Iran’s Foreign Minister Hossein Amir-Abdollahian says the Islamic Republic is against war anywhere in the world, underscoring diplomacy as the sole way out of the crisis in Ukraine.
“We oppose war in Ukraine as we do in Yemen, Afghanistan, Syria, Iraq or any other place in the world.”
The Iranian foreign minister was speaking during a joint press conference with his Polish counterpart, Zbigniew Rau, in Tehran on Sunday.
“We believe the crisis in Ukraine will be resolved politically,” Amir-Abdollahian said. Negotiations between Russia and Ukraine, he added, must lead to an immediate ceasefire.
Iran’s top diplomat said once the war broke out in Ukraine, Iran was ready to dispatch a medical team to Poland’s border. However, he said, as the International Committee of the Red Cross has set up hubs in neighboring countries, Iran was told there was no need for that dispatch. “We are still ready to send a medical team.”
The Iranian foreign minister said Tehran was willing to work for a ceasefire that would contribute to peace, stability and security throughout the world.
Russia launched its military campaign against Ukraine on February 24 with the aim of “de-Nazifying” the country and preventing it from joining NATO. The United States and its European allies have imposed a wide array of sanctions against Moscow ever since.
In mid-April, Amir-Abdollahian communicated Iran’s opposition to war in Ukraine during a telephone conversation with his Ukrainian counterpart, Dmytro Kuleba. He urged attention on the part of the concerned parties to the conflict to a political solution, hoping that negotiations between Russia and Ukraine “would lead to stability and peace.”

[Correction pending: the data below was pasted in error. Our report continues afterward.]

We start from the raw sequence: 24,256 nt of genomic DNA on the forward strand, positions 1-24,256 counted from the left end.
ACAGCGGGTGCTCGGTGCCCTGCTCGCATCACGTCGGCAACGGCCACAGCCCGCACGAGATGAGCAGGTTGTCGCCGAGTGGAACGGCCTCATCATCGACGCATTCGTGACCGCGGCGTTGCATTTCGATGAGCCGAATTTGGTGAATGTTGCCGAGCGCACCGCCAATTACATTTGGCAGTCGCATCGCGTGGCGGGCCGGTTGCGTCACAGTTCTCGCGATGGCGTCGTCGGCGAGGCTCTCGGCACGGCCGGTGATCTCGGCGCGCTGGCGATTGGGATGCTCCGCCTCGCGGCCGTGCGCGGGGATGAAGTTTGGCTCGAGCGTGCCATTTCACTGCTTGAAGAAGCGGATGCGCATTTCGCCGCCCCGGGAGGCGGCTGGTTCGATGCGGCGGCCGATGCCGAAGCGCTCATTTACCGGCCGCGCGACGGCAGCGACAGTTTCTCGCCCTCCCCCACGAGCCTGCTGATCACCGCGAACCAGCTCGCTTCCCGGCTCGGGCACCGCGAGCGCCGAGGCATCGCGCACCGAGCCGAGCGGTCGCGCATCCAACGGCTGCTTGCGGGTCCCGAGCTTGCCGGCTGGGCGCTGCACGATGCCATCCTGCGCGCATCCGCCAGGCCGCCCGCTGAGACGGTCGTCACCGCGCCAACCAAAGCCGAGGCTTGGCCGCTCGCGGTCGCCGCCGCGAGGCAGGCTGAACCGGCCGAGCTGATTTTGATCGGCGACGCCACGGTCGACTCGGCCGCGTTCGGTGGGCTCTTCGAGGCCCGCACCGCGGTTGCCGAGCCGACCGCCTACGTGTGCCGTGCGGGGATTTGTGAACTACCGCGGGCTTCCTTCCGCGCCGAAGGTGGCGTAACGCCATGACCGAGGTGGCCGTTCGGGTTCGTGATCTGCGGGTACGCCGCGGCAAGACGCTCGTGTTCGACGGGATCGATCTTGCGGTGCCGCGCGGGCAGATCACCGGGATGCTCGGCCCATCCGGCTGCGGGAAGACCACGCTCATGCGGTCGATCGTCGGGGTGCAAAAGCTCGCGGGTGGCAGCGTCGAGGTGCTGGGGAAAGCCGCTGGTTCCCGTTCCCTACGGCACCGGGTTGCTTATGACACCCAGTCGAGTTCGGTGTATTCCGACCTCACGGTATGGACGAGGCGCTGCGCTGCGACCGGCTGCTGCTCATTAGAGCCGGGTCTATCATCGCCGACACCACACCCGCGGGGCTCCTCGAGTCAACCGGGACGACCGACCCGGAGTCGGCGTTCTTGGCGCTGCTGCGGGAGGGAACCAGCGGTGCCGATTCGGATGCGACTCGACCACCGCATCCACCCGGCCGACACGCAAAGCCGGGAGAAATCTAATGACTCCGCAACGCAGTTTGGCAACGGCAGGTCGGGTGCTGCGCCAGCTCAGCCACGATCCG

Iran, Poland sign cultural agreement
Amir-Abdollahian and his Polish counterpart also signed a cultural agreement on Sunday.
Under the agreement, the two countries will join hands to improve cultural, educational, and scientific cooperation.
The deal also aims to ensure joint work in other fields, including sports, youth affairs and mass media.
Iran, Poland to expand cooperation
Elsewhere during the press conference, Amir-Abdollahian said Tehran and Warsaw saw eye to eye on boosting cooperation in various fields, including energy, science and technology, automotive industry, nuclear medicine, and student exchange.
Rau, for his part, said promotion of trade and economic relations with Iran is among Poland’s priorities once the Vienna talks on the revival of the 2015 deal are concluded.
“Reaching an agreement to ramp up cultural cooperation is the first step; we will try to strengthen trade ties as we believe Iran has a great potential to that end,” the Polish foreign minister said.